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AAYUSH CHOPRA| DIGITAL EFFECTS DESIGNER

Rigging and Skinning a Cardboard Board Box inside 3DS Max


01                Open up the file from where we left working on the cardboard box. Select a single side of the cardboard box while deleting rest of the sides. Turn on the 'Percent Snap Toggle' and uniformly scale it up to '1000 %'. Hit 'J' on the keyboard in order to get rid of the 'Bounding Box' that appears on every selected object.




02                Get rid of the 'Edit Poly' modifier from the top of modifier stack before rigging the cardboard box. Switch to 'Systems' panel from the 'Create' menu in order to access the 'Bones' tool. Bring up the 'Left View-port' and start creating a basic bone rig following the structure of the cardboard box creating one bone for each side. Hit right click once we are done creating the bones. We will end up with an extra bone tip at the end our bone setup.




03                Just select and delete this bone tip in order to get rid of it. Right now the 'Parent Bone' is 'Bone001' which is representing the flap are of the box. But as we need both the flaps of the cardboard box to be the child of the side, we have to get rid of the current parent bone (Bone001) and replace it with a copy of the flap bone at the top.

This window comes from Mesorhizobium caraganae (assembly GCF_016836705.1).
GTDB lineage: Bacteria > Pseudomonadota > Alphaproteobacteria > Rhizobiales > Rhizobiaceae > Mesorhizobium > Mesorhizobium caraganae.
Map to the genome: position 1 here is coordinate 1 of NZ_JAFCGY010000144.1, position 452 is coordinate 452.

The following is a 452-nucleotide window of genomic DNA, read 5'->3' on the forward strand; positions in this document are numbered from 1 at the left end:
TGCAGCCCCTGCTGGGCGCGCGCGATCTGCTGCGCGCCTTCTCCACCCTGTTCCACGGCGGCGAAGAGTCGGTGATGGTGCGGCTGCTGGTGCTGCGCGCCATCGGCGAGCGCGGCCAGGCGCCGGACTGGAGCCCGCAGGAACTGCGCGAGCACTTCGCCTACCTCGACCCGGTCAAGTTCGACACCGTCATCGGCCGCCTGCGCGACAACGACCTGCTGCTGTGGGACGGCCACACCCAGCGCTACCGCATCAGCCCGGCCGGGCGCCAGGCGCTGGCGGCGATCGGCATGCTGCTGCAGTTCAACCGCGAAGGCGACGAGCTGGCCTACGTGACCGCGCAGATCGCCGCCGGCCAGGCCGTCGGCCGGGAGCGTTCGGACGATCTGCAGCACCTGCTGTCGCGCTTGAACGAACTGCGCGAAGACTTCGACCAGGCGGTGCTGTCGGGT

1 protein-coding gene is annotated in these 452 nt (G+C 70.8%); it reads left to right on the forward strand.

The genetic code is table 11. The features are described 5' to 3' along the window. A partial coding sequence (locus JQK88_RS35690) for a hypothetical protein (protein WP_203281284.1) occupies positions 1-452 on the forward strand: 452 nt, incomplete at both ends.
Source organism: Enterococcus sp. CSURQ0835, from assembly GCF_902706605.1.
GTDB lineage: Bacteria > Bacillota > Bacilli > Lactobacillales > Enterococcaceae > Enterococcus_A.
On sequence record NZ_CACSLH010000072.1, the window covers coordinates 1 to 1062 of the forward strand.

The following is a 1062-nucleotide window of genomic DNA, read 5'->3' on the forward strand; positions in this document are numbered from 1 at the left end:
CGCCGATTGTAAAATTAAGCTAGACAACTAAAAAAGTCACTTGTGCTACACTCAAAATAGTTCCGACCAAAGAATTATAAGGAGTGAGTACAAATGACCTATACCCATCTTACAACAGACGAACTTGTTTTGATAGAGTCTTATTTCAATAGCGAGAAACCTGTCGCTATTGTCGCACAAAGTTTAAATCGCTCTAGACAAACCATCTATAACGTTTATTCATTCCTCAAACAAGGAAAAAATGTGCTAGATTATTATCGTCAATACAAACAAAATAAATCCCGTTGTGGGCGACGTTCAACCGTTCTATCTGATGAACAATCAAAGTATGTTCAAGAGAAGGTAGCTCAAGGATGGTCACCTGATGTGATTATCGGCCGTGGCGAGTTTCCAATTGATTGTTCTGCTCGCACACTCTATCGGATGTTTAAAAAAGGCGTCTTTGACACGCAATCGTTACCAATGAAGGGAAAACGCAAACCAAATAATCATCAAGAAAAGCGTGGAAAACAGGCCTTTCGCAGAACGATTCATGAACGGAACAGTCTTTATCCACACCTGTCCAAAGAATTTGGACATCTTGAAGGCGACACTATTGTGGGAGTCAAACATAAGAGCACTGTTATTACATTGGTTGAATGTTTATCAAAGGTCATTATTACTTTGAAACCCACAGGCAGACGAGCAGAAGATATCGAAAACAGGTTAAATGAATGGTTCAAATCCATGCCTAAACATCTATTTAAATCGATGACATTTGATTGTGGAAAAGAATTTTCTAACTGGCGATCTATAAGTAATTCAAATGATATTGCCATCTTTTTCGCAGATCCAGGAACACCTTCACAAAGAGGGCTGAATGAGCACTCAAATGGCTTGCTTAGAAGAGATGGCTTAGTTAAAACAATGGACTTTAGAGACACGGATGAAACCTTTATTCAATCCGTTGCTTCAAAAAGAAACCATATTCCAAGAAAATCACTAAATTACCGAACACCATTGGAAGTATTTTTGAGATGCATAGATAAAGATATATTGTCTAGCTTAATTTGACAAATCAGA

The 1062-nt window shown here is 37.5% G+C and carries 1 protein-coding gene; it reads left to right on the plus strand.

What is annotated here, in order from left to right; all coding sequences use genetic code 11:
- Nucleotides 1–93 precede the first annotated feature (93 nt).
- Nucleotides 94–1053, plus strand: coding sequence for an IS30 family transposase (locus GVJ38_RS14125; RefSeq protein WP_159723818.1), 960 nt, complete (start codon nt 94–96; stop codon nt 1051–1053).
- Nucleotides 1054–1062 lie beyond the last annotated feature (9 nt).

04                Now in order to make the bones of the flap to be the child of the side bone we have to connect both the flap-bones into the side-bone inside the schematic view. Schematic view can be accessed through the 'Graph Editors' menu and by selecting 'New Schematic View'. Connect 'Bone004' with 'Bone002' by the help of connect tool that can be found as the third icon in the 'Schematic View' toolbar.




05                Select each part of the bone setup one by one and bring down the 'Size' of 'Side Fins' to '14.0' feet in order to match the size of geometry. Readjust the positioning of the bones according to the geometry. Also rename the bones according to their position i.e. rename the bone for the side of the cardboard box as 'Side Bone' and the bones for the flaps of the cardboard box as 'Bottom_Flap_Bone' and 'Top_Flap_Bone' resp.




06                Now in order to skin the geometry to the bones apply a 'Skin Modifier' to the side of the cardboard box. Add all the three bones into the 'Bones' parameter of the 'Skin' parameter in order to link them to the geometry. Now depending on the default position of the envelops the geometry will move along with the movement of the bones.




07                'Envelopes' helps in defining an area of influence on a given geometry and can be found under the 'Skin Modifier' tools. So in order to make the movement of the geometry more accurate we have to adjust the 'Envelope' size from 'Radius' and 'Squash' parameters, available inside 'Envelope Properties'. The 'Inner Bound' of the envelope defines the strongest influence over the geometry whereas the part of the geometry under the 'Outer Bound' of the envelope is under a lesser influence of the envelope.